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13 Jan, 2021 17:28

House votes to advance impeachment of President Donald Trump for the second time

House votes to advance impeachment of President Donald Trump for the second time

The US House of Representatives voted to advance a bill to impeach Donald Trump again, despite the president having just days left in office, as Democrat Nancy Pelosi dubbed him a “danger” who must be “impeached and convicted.”

The latest article of impeachment accused Trump of “inciting an insurrection” and gained more than just Democratic support in the wake of the US Capitol riot last week, an event many blamed on the president’s rhetoric regarding election fraud. Rep. Liz Cheney (R-Wyoming) was among the Republicans to join the opposing party in the effort to remove Trump from office.

Also on rt.com House votes to impeach Trump for ‘insurrection,’ unclear when the case will go to Senate

Opening the debate, Rep. Jim McGovern (D-Massachusetts) said members of Congress were standing at “an actual crime scene” to debate the “historic measure.” 

House Speaker Pelosi (D-California) described Trump as a clear and present danger, accusing him of inciting armed rebellion against the nation.

Republicans arguing against impeachment argued the act would only further divide a fractured nation.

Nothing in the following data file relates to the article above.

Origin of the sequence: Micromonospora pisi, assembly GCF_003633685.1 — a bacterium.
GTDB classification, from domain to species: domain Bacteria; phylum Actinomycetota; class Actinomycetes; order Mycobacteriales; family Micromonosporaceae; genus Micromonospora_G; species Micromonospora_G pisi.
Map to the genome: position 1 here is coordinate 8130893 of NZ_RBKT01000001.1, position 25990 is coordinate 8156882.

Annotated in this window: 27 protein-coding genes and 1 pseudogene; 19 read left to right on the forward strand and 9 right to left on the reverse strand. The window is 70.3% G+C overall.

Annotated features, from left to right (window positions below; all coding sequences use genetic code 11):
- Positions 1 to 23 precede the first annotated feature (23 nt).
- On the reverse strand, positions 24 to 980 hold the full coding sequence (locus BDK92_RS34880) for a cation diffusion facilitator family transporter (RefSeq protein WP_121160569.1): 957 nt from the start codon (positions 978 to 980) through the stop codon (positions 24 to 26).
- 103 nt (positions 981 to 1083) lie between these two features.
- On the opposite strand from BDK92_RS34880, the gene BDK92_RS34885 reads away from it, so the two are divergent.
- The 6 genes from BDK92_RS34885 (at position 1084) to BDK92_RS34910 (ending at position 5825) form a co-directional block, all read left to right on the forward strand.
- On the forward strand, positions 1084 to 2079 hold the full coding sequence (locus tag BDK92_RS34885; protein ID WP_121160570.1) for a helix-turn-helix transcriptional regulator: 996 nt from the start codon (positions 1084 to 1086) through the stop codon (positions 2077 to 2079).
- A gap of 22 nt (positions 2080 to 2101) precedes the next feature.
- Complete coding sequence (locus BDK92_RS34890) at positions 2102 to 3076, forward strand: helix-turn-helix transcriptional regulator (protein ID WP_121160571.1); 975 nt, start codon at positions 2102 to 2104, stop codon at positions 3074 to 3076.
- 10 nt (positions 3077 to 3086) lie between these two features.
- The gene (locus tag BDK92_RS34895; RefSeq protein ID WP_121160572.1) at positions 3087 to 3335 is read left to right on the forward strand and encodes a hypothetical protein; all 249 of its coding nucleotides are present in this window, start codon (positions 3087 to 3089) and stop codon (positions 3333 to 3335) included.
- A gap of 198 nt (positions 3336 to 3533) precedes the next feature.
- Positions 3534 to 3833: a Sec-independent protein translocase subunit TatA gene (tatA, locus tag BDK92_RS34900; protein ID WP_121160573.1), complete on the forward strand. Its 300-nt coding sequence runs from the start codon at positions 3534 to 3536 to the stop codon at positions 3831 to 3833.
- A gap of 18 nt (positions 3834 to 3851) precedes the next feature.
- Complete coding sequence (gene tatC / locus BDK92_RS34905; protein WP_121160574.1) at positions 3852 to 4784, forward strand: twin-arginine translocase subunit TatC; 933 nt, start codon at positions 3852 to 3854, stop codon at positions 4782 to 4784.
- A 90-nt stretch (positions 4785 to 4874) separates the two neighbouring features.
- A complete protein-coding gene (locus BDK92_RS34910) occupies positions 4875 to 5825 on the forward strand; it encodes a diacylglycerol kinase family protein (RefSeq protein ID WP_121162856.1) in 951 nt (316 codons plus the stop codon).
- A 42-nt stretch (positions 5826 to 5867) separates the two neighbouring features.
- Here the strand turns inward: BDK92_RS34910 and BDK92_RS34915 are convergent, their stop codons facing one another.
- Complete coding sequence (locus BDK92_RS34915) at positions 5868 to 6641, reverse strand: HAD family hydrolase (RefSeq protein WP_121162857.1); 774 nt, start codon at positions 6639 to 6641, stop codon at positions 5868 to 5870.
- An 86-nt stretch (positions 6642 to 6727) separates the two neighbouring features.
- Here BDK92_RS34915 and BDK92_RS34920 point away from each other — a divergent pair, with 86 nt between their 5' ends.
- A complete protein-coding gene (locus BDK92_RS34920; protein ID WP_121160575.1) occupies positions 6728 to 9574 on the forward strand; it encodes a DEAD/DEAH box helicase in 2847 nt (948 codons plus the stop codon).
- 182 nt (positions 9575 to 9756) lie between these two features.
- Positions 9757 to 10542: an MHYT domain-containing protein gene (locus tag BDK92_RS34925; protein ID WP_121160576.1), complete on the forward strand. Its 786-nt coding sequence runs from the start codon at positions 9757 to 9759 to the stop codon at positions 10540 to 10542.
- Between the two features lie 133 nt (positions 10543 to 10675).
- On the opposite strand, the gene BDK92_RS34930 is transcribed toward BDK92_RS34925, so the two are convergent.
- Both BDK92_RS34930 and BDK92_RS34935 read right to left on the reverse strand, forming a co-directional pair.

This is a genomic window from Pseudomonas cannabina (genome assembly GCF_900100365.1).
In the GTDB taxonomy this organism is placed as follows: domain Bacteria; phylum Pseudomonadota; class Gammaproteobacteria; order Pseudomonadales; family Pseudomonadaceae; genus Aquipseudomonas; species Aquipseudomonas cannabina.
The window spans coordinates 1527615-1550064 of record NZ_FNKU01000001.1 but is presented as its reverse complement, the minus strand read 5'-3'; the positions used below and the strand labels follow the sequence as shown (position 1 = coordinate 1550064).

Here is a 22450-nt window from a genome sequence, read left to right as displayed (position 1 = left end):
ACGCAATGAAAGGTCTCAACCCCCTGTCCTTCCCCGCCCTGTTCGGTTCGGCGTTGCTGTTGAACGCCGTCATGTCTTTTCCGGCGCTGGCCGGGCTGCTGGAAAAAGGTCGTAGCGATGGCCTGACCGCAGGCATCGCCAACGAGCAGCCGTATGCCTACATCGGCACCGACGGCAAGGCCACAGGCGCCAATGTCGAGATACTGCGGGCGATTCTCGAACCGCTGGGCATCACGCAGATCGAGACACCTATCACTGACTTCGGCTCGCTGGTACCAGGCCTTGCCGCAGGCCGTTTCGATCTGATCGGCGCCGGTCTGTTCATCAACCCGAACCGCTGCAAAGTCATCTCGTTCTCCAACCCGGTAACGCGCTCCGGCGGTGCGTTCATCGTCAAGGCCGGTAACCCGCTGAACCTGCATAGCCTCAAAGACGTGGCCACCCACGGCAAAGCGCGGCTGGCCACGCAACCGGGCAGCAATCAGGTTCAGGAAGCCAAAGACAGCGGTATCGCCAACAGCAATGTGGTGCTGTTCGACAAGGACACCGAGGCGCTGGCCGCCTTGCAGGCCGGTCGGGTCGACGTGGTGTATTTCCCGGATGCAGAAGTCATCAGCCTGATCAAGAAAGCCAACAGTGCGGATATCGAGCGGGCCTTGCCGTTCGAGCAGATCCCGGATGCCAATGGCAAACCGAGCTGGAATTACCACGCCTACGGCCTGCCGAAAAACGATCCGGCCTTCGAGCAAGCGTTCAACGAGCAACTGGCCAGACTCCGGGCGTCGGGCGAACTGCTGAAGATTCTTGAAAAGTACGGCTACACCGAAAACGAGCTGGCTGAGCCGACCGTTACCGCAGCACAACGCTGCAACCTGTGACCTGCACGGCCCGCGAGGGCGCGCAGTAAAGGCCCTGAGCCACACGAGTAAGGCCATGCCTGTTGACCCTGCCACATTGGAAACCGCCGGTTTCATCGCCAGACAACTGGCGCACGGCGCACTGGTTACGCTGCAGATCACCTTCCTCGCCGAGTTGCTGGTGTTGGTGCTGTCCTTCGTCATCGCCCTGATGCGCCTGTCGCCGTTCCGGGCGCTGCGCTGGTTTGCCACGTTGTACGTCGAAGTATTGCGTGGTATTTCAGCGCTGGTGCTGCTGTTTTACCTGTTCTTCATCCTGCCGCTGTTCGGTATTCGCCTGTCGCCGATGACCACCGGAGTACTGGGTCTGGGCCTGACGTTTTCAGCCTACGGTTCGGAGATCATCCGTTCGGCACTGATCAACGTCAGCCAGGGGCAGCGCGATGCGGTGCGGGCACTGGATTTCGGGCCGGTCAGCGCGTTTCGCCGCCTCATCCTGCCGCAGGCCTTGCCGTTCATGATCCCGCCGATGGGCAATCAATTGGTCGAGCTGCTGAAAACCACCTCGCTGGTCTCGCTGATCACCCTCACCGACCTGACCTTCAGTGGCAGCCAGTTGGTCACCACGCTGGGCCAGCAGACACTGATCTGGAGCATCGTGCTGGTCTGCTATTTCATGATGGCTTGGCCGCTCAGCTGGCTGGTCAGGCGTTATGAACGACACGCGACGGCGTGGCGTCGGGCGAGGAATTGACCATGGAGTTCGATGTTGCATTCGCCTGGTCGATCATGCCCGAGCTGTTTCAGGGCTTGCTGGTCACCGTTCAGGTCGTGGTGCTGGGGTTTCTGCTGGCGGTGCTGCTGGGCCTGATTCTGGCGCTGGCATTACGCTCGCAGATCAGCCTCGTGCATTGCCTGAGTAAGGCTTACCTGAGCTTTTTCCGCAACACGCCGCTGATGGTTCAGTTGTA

Also on rt.com US House advances bill to urge vice president to invoke 25th Amendment despite Pence saying 'NO'

“I can think of no action the House can take that is more likely to further divide the American people,” Rep. Tom Cole (R-Oklahoma) said.

The House previously passed a resolution calling on Vice President Mike Pence to begin the process of removing Trump from his position under the powers of the 25th Amendment, but this was quickly shot down by Pence. 

It remains unclear how impeachment would move forward in the Senate, as members are not set to be in session until January 19, only a day before Joe Biden’s inauguration. 

Incoming Senate Majority Leader Chuck Schumer (D-New York) could use emergency powers to reconvene members before then, but he would need the agreement of current Senate Majority Leader Mitch McConnell (R-Kentucky).

According to media reports citing people close to McConnell, whose tone when it comes to the president has become much more critical, the Kentucky senator is privately supporting impeachment efforts. 

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